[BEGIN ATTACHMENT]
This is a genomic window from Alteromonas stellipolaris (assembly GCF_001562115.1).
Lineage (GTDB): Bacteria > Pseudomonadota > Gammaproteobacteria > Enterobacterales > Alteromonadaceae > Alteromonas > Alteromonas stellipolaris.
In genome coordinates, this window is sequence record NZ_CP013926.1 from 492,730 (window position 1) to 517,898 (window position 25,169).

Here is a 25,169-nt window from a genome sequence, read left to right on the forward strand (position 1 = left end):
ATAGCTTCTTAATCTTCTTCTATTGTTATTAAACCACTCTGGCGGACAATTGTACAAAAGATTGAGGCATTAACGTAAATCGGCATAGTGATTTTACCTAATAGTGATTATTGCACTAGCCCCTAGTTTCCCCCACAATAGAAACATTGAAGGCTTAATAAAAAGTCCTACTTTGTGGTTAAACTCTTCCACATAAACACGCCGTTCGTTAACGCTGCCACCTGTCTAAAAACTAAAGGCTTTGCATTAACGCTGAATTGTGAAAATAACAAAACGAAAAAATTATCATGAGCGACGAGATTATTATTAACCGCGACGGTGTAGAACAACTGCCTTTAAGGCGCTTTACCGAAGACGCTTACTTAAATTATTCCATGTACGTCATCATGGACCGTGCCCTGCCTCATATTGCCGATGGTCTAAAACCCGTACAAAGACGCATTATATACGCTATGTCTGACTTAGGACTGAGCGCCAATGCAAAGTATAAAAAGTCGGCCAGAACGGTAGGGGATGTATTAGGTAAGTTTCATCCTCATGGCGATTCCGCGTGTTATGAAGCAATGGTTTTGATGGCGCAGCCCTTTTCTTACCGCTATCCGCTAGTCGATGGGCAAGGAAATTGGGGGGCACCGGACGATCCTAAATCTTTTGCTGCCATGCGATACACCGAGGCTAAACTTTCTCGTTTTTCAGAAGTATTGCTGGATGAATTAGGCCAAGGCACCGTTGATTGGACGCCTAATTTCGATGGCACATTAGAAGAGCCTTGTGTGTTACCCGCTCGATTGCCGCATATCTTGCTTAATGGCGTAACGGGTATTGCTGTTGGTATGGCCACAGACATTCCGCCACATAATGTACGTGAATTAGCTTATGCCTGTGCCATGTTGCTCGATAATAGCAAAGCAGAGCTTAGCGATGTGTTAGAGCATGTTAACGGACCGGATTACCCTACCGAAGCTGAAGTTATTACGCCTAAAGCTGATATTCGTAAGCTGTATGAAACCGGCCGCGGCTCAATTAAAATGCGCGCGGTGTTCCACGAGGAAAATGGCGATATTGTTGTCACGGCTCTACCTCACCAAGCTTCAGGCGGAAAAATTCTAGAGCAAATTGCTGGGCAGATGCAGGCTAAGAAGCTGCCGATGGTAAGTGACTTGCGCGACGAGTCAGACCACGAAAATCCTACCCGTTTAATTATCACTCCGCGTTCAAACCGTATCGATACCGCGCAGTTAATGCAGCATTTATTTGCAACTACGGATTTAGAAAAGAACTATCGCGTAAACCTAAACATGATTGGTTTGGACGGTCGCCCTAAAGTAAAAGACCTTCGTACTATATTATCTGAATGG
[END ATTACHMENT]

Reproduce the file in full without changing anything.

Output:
This is a genomic window from Alteromonas stellipolaris (assembly GCF_001562115.1).
Lineage (GTDB): Bacteria > Pseudomonadota > Gammaproteobacteria > Enterobacterales > Alteromonadaceae > Alteromonas > Alteromonas stellipolaris.
In genome coordinates, this window is sequence record NZ_CP013926.1 from 492,730 (window position 1) to 517,898 (window position 25,169).

Here is a 25,169-nt window from a genome sequence, read left to right on the forward strand (position 1 = left end):
ATAGCTTCTTAATCTTCTTCTATTGTTATTAAACCACTCTGGCGGACAATTGTACAAAAGATTGAGGCATTAACGTAAATCGGCATAGTGATTTTACCTAATAGTGATTATTGCACTAGCCCCTAGTTTCCCCCACAATAGAAACATTGAAGGCTTAATAAAAAGTCCTACTTTGTGGTTAAACTCTTCCACATAAACACGCCGTTCGTTAACGCTGCCACCTGTCTAAAAACTAAAGGCTTTGCATTAACGCTGAATTGTGAAAATAACAAAACGAAAAAATTATCATGAGCGACGAGATTATTATTAACCGCGACGGTGTAGAACAACTGCCTTTAAGGCGCTTTACCGAAGACGCTTACTTAAATTATTCCATGTACGTCATCATGGACCGTGCCCTGCCTCATATTGCCGATGGTCTAAAACCCGTACAAAGACGCATTATATACGCTATGTCTGACTTAGGACTGAGCGCCAATGCAAAGTATAAAAAGTCGGCCAGAACGGTAGGGGATGTATTAGGTAAGTTTCATCCTCATGGCGATTCCGCGTGTTATGAAGCAATGGTTTTGATGGCGCAGCCCTTTTCTTACCGCTATCCGCTAGTCGATGGGCAAGGAAATTGGGGGGCACCGGACGATCCTAAATCTTTTGCTGCCATGCGATACACCGAGGCTAAACTTTCTCGTTTTTCAGAAGTATTGCTGGATGAATTAGGCCAAGGCACCGTTGATTGGACGCCTAATTTCGATGGCACATTAGAAGAGCCTTGTGTGTTACCCGCTCGATTGCCGCATATCTTGCTTAATGGCGTAACGGGTATTGCTGTTGGTATGGCCACAGACATTCCGCCACATAATGTACGTGAATTAGCTTATGCCTGTGCCATGTTGCTCGATAATAGCAAAGCAGAGCTTAGCGATGTGTTAGAGCATGTTAACGGACCGGATTACCCTACCGAAGCTGAAGTTATTACGCCTAAAGCTGATATTCGTAAGCTGTATGAAACCGGCCGCGGCTCAATTAAAATGCGCGCGGTGTTCCACGAGGAAAATGGCGATATTGTTGTCACGGCTCTACCTCACCAAGCTTCAGGCGGAAAAATTCTAGAGCAAATTGCTGGGCAGATGCAGGCTAAGAAGCTGCCGATGGTAAGTGACTTGCGCGACGAGTCAGACCACGAAAATCCTACCCGTTTAATTATCACTCCGCGTTCAAACCGTATCGATACCGCGCAGTTAATGCAGCATTTATTTGCAACTACGGATTTAGAAAAGAACTATCGCGTAAACCTAAACATGATTGGTTTGGACGGTCGCCCTAAAGTAAAAGACCTTCGTACTATATTATCTGAATGG